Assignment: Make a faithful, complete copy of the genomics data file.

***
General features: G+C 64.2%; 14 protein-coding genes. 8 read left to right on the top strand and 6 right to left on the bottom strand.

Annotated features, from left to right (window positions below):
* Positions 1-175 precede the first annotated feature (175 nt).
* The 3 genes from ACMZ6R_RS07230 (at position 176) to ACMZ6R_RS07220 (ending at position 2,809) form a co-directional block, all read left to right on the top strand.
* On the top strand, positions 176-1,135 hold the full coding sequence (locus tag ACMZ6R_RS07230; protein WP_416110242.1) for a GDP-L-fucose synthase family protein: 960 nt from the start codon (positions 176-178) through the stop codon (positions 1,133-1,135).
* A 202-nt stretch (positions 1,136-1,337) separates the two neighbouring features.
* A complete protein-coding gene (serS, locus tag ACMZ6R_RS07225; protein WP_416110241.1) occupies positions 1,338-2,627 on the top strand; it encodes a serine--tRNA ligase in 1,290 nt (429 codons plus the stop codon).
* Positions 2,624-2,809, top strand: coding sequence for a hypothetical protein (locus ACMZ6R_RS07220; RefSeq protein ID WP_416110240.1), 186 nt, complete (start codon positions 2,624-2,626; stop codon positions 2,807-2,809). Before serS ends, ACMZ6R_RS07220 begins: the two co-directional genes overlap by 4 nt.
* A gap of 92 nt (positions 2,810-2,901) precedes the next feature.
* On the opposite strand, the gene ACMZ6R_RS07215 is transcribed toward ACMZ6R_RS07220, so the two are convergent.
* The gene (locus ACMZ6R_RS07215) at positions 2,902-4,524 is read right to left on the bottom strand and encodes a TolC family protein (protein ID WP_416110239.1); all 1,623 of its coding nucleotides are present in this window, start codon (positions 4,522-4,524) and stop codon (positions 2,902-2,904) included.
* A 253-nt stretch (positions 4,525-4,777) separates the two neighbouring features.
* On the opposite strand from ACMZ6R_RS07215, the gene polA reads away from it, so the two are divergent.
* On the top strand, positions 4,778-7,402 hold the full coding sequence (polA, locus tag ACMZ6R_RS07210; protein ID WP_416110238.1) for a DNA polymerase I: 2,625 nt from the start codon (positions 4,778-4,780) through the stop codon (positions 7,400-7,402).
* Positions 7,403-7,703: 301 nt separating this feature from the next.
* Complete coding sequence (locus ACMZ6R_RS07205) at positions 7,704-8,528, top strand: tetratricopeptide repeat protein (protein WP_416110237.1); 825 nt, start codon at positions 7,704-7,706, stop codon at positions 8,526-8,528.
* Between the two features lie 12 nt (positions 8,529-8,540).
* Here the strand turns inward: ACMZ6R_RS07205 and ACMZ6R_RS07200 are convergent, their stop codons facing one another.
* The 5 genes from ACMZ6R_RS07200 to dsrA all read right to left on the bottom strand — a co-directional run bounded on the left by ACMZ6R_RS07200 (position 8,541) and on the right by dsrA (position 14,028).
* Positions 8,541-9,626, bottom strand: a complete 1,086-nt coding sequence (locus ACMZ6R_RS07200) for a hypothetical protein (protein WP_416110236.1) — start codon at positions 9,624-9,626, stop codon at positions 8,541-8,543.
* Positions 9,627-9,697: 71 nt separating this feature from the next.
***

General features: G+C 64.2%; 14 protein-coding genes. 8 read left to right on the top strand and 6 right to left on the bottom strand.

Annotated features, from left to right (window positions below):
* Positions 1-175 precede the first annotated feature (175 nt).
* The 3 genes from ACMZ6R_RS07230 (at position 176) to ACMZ6R_RS07220 (ending at position 2,809) form a co-directional block, all read left to right on the top strand.
* On the top strand, positions 176-1,135 hold the full coding sequence (locus tag ACMZ6R_RS07230; protein WP_416110242.1) for a GDP-L-fucose synthase family protein: 960 nt from the start codon (positions 176-178) through the stop codon (positions 1,133-1,135).
* A 202-nt stretch (positions 1,136-1,337) separates the two neighbouring features.
* A complete protein-coding gene (serS, locus tag ACMZ6R_RS07225; protein WP_416110241.1) occupies positions 1,338-2,627 on the top strand; it encodes a serine--tRNA ligase in 1,290 nt (429 codons plus the stop codon).
* Positions 2,624-2,809, top strand: coding sequence for a hypothetical protein (locus ACMZ6R_RS07220; RefSeq protein ID WP_416110240.1), 186 nt, complete (start codon positions 2,624-2,626; stop codon positions 2,807-2,809). Before serS ends, ACMZ6R_RS07220 begins: the two co-directional genes overlap by 4 nt.
* A gap of 92 nt (positions 2,810-2,901) precedes the next feature.
* On the opposite strand, the gene ACMZ6R_RS07215 is transcribed toward ACMZ6R_RS07220, so the two are convergent.
* The gene (locus ACMZ6R_RS07215) at positions 2,902-4,524 is read right to left on the bottom strand and encodes a TolC family protein (protein ID WP_416110239.1); all 1,623 of its coding nucleotides are present in this window, start codon (positions 4,522-4,524) and stop codon (positions 2,902-2,904) included.
* A 253-nt stretch (positions 4,525-4,777) separates the two neighbouring features.
* On the opposite strand from ACMZ6R_RS07215, the gene polA reads away from it, so the two are divergent.
* On the top strand, positions 4,778-7,402 hold the full coding sequence (polA, locus tag ACMZ6R_RS07210; protein ID WP_416110238.1) for a DNA polymerase I: 2,625 nt from the start codon (positions 4,778-4,780) through the stop codon (positions 7,400-7,402).
* Positions 7,403-7,703: 301 nt separating this feature from the next.
* Complete coding sequence (locus ACMZ6R_RS07205) at positions 7,704-8,528, top strand: tetratricopeptide repeat protein (protein WP_416110237.1); 825 nt, start codon at positions 7,704-7,706, stop codon at positions 8,526-8,528.
* Between the two features lie 12 nt (positions 8,529-8,540).
* Here the strand turns inward: ACMZ6R_RS07205 and ACMZ6R_RS07200 are convergent, their stop codons facing one another.
* The 5 genes from ACMZ6R_RS07200 to dsrA all read right to left on the bottom strand — a co-directional run bounded on the left by ACMZ6R_RS07200 (position 8,541) and on the right by dsrA (position 14,028).
* Positions 8,541-9,626, bottom strand: a complete 1,086-nt coding sequence (locus ACMZ6R_RS07200) for a hypothetical protein (protein WP_416110236.1) — start codon at positions 9,624-9,626, stop codon at positions 8,541-8,543.
* Positions 9,627-9,697: 71 nt separating this feature from the next.